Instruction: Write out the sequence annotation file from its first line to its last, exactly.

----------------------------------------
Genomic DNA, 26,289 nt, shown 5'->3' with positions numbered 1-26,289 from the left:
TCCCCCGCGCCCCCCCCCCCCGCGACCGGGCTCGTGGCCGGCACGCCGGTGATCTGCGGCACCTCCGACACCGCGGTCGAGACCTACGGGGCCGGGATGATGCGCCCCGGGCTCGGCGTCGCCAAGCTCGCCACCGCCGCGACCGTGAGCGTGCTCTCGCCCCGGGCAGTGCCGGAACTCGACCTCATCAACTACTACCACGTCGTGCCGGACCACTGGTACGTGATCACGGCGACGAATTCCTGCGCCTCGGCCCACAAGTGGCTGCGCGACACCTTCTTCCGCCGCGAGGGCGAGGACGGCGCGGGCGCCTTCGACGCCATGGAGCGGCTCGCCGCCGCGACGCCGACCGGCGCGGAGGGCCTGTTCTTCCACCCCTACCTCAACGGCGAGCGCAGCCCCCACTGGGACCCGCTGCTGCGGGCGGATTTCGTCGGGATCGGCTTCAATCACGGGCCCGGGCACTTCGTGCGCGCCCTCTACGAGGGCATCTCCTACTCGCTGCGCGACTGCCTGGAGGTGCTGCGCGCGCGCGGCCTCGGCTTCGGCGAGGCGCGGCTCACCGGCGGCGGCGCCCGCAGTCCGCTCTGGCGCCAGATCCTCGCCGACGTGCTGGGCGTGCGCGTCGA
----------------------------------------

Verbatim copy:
Genomic DNA, 26,289 nt, shown 5'->3' with positions numbered 1-26,289 from the left:
TCCCCCGCGCCCCCCCCCCCCGCGACCGGGCTCGTGGCCGGCACGCCGGTGATCTGCGGCACCTCCGACACCGCGGTCGAGACCTACGGGGCCGGGATGATGCGCCCCGGGCTCGGCGTCGCCAAGCTCGCCACCGCCGCGACCGTGAGCGTGCTCTCGCCCCGGGCAGTGCCGGAACTCGACCTCATCAACTACTACCACGTCGTGCCGGACCACTGGTACGTGATCACGGCGACGAATTCCTGCGCCTCGGCCCACAAGTGGCTGCGCGACACCTTCTTCCGCCGCGAGGGCGAGGACGGCGCGGGCGCCTTCGACGCCATGGAGCGGCTCGCCGCCGCGACGCCGACCGGCGCGGAGGGCCTGTTCTTCCACCCCTACCTCAACGGCGAGCGCAGCCCCCACTGGGACCCGCTGCTGCGGGCGGATTTCGTCGGGATCGGCTTCAATCACGGGCCCGGGCACTTCGTGCGCGCCCTCTACGAGGGCATCTCCTACTCGCTGCGCGACTGCCTGGAGGTGCTGCGCGCGCGCGGCCTCGGCTTCGGCGAGGCGCGGCTCACCGGCGGCGGCGCCCGCAGTCCGCTCTGGCGCCAGATCCTCGCCGACGTGCTGGGCGTGCGCGTCGA